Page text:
AG drills into R6bn Sasol deal
Auditor General Shauket Fakie has called for documents that deal with the government’s financial arrangements with Sasol.
The fuel-from-coal giant, on which taxpayer support was lavished in the past, has been at the centre of controversy as oil prices have jumped dramatically in recent months and continued to trade at these much higher levels.
A key issue, as reported last week by the Mail & Guardian (“Govt’s gift to Sasol”), is whether Sasol will be called to repay subsidies paid to it when oil prices were low. These amount to R6-billion since 1989, of which about R50-million has been repaid.
Fakie has called for two vital documents: a ministerial directive that governed the relationship between Sasol and the government after 1995, and a report by auditors Arthur Andersen for the Liquid Fuels Industry taskforce, a body set up under the National Economic Development and Labour Council umbrella to investigate the industry.
Then energy minister Pik Botha, who was the responsible minister at the time of a Cabinet decision to phase out protection for Sasol, says press cuttings show “there was not a single word about repayment of a single cent. There was not a word by media, government or any minister about repayment.”
The Cabinet used recommendations in the Arthur Andersen report as a basis to determine new, lower levels of protection for Sasol.
It noted what was the general understanding of the relationship between the government and Sasol at the time, that Sasol’s synthetic fuel business was protected if the oil price fell below $23 a barrel. Payments from the equalisation fund ensured revenues of $23 a barrel for Sasol even if the oil prices were lower.
“When the derived price of crude oil exceeds $28,70, 25% of all income above this level is forfeited until the cumulative benefit of protection enjoyed since July 1989 is repaid in full,” the report said.
It noted that R3,7-billion had been paid to Sasol through the equalisation fund by March 1995.
The report recommended that Sasol’s tariff levels, designed to give it a 10% return on assets, could be cut as Sasol was significantly more profitable than this. It made no recommendation on the issue of repayment.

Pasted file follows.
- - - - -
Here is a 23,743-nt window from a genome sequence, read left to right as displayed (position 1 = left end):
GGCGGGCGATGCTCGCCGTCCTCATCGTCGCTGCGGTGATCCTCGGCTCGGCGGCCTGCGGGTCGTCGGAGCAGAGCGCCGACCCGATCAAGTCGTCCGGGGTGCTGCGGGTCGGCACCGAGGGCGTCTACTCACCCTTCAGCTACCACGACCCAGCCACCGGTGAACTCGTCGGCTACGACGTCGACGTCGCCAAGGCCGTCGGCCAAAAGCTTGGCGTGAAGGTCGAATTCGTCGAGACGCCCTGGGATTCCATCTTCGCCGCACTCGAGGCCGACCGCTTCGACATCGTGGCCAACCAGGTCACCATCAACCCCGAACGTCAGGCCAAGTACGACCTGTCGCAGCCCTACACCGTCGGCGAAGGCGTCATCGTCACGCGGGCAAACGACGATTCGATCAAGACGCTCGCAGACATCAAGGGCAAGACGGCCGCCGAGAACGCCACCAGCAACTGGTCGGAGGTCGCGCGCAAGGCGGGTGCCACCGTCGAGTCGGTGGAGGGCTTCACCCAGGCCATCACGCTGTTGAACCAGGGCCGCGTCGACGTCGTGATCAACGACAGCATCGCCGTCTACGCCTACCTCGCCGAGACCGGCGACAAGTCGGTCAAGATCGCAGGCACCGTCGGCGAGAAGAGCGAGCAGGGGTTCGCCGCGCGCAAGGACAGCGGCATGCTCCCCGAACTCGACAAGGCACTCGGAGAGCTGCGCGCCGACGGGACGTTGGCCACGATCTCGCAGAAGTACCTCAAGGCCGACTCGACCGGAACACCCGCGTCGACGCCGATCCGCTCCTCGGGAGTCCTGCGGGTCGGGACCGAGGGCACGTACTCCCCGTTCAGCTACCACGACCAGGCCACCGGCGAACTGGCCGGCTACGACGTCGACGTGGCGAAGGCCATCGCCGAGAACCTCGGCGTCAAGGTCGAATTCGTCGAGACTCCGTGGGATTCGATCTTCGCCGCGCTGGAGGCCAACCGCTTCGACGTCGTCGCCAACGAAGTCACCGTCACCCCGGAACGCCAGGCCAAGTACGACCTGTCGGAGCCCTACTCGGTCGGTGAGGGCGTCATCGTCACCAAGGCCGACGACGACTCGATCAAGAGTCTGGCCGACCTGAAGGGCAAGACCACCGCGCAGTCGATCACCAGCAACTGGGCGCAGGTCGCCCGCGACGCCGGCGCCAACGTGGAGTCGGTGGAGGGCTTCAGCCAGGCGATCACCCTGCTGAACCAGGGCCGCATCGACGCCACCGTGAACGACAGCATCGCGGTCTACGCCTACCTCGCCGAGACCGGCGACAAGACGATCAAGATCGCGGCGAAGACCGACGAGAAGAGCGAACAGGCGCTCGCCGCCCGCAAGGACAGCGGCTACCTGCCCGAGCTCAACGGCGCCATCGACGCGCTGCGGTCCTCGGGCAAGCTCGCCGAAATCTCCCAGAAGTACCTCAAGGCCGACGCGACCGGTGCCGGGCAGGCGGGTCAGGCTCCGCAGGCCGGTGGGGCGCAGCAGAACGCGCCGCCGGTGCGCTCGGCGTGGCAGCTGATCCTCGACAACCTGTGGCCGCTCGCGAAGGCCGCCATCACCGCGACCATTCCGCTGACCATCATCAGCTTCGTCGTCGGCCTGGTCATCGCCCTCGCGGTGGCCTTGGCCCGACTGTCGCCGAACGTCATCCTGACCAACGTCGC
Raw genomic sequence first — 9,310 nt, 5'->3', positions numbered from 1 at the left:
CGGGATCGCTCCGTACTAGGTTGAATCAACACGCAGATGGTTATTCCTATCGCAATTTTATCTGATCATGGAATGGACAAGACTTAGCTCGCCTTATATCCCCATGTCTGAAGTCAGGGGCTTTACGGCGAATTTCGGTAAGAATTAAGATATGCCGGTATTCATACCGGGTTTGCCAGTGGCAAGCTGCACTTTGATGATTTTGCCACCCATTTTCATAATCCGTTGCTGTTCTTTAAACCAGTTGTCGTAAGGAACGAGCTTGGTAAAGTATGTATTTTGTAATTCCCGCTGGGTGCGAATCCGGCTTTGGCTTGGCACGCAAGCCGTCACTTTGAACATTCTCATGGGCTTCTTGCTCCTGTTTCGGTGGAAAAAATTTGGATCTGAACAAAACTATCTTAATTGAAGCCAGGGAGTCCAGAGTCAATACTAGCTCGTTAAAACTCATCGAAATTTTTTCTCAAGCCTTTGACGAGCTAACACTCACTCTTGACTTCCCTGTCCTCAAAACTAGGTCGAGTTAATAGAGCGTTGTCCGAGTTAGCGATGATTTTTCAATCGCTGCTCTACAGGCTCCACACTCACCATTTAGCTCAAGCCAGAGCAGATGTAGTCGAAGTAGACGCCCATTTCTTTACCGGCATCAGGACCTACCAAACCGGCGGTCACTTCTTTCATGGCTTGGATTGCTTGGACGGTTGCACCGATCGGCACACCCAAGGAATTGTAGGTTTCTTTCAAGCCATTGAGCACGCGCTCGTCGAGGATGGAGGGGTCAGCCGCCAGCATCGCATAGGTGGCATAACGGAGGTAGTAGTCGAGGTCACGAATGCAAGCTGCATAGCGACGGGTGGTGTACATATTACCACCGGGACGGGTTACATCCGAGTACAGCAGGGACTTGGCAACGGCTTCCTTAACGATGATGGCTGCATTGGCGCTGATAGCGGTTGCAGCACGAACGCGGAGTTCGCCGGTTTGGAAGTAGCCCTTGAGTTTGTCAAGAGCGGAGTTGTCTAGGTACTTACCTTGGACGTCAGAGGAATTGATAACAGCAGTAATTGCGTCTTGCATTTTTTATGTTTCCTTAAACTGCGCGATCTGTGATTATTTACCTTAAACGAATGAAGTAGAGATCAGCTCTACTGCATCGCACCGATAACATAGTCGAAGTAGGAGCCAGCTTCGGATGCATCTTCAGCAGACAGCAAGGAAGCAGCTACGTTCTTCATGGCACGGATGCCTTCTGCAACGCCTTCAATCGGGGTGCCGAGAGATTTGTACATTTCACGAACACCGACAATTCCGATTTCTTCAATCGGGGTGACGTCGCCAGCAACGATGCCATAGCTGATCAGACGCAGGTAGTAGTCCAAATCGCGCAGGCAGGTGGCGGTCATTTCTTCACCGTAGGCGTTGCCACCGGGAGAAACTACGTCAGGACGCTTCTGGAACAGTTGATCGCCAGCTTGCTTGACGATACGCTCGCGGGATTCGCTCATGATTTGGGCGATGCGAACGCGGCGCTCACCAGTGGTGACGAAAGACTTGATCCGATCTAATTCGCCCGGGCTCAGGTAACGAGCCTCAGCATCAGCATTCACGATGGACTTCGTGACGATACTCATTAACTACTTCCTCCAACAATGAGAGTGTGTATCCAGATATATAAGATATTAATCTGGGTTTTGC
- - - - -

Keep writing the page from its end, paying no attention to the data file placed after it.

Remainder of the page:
Botha keeps media reports on his activities and found several from December 1995 that reported on the phasing out of protection to Sasol.
The reports, most dated December 7 and 8 1995, follow a Cabinet meeting on December 6. Botha said the reports were quite clear.
The Cabinet decision was to implement the Arthur Andersen recommendations, with some modifications. Sasol’s MD at the time, Paul Kruger, was quoted saying the tariff cuts would cost Sasol R3,4-billion over the phase-out period. Kruger said new technology would avert the consequences of the tariff loss.
“We agreed harsher cuts than Arthur Andersen recommended,” said Botha. He quoted a report that said the cuts would save the fiscus R1-billion during the next financial year.
Botha said there was a commitment from Sasol to develop 150 000 jobs in downstream industries in the Secunda area.
The Ministry of Minerals and Energy said there is no formal agreement between the government and Sasol on this issue, but rather a ministerial directive. The contents of the directive have not been made public.
The Democratic Alliance’s Hendrik Schmidt says he has written to Sasol requesting a copy of agreements it has with government regarding its protection. The DA will take the issue up with the standing commitee on public accounts.
Former energy minister Pik Botha says he “is not in on any deal”. Botha was reacting to a caption under his picture on the front page of the M&G that said “in on the deal”. Botha said he left politics in 1996 after discussions with Sasol that had led to the phasing out of its tariff protection over a four-year period. “I had nothing to do with implementation and am not in any deal whatsover.”